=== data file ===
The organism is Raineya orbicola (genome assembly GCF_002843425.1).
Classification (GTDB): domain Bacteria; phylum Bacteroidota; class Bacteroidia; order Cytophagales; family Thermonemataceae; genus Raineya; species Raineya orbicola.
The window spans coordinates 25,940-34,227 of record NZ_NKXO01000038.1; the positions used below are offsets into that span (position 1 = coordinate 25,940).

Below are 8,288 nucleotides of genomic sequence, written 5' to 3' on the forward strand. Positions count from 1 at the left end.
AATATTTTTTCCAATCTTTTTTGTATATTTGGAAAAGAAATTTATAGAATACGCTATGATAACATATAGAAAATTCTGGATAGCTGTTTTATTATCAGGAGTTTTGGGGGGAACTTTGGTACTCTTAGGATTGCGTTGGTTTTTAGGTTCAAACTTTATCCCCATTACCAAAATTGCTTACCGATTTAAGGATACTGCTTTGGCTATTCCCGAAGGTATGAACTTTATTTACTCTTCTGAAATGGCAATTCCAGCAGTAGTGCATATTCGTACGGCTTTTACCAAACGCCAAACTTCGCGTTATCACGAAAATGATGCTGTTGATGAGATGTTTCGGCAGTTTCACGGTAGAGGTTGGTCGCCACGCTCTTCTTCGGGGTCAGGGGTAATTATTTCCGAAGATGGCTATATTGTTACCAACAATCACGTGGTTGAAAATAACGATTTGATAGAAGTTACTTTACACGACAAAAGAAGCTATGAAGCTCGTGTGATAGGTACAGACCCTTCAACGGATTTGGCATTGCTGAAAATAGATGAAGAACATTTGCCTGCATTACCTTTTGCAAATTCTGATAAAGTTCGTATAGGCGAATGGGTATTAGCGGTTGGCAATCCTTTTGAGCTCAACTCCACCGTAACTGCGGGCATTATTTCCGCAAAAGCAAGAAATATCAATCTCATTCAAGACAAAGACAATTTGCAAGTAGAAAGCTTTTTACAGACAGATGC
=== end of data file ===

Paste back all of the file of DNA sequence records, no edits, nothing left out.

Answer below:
The organism is Raineya orbicola (genome assembly GCF_002843425.1).
Classification (GTDB): domain Bacteria; phylum Bacteroidota; class Bacteroidia; order Cytophagales; family Thermonemataceae; genus Raineya; species Raineya orbicola.
The window spans coordinates 25,940-34,227 of record NZ_NKXO01000038.1; the positions used below are offsets into that span (position 1 = coordinate 25,940).

Below are 8,288 nucleotides of genomic sequence, written 5' to 3' on the forward strand. Positions count from 1 at the left end.
AATATTTTTTCCAATCTTTTTTGTATATTTGGAAAAGAAATTTATAGAATACGCTATGATAACATATAGAAAATTCTGGATAGCTGTTTTATTATCAGGAGTTTTGGGGGGAACTTTGGTACTCTTAGGATTGCGTTGGTTTTTAGGTTCAAACTTTATCCCCATTACCAAAATTGCTTACCGATTTAAGGATACTGCTTTGGCTATTCCCGAAGGTATGAACTTTATTTACTCTTCTGAAATGGCAATTCCAGCAGTAGTGCATATTCGTACGGCTTTTACCAAACGCCAAACTTCGCGTTATCACGAAAATGATGCTGTTGATGAGATGTTTCGGCAGTTTCACGGTAGAGGTTGGTCGCCACGCTCTTCTTCGGGGTCAGGGGTAATTATTTCCGAAGATGGCTATATTGTTACCAACAATCACGTGGTTGAAAATAACGATTTGATAGAAGTTACTTTACACGACAAAAGAAGCTATGAAGCTCGTGTGATAGGTACAGACCCTTCAACGGATTTGGCATTGCTGAAAATAGATGAAGAACATTTGCCTGCATTACCTTTTGCAAATTCTGATAAAGTTCGTATAGGCGAATGGGTATTAGCGGTTGGCAATCCTTTTGAGCTCAACTCCACCGTAACTGCGGGCATTATTTCCGCAAAAGCAAGAAATATCAATCTCATTCAAGACAAAGACAATTTGCAAGTAGAAAGCTTTTTACAGACAGATGC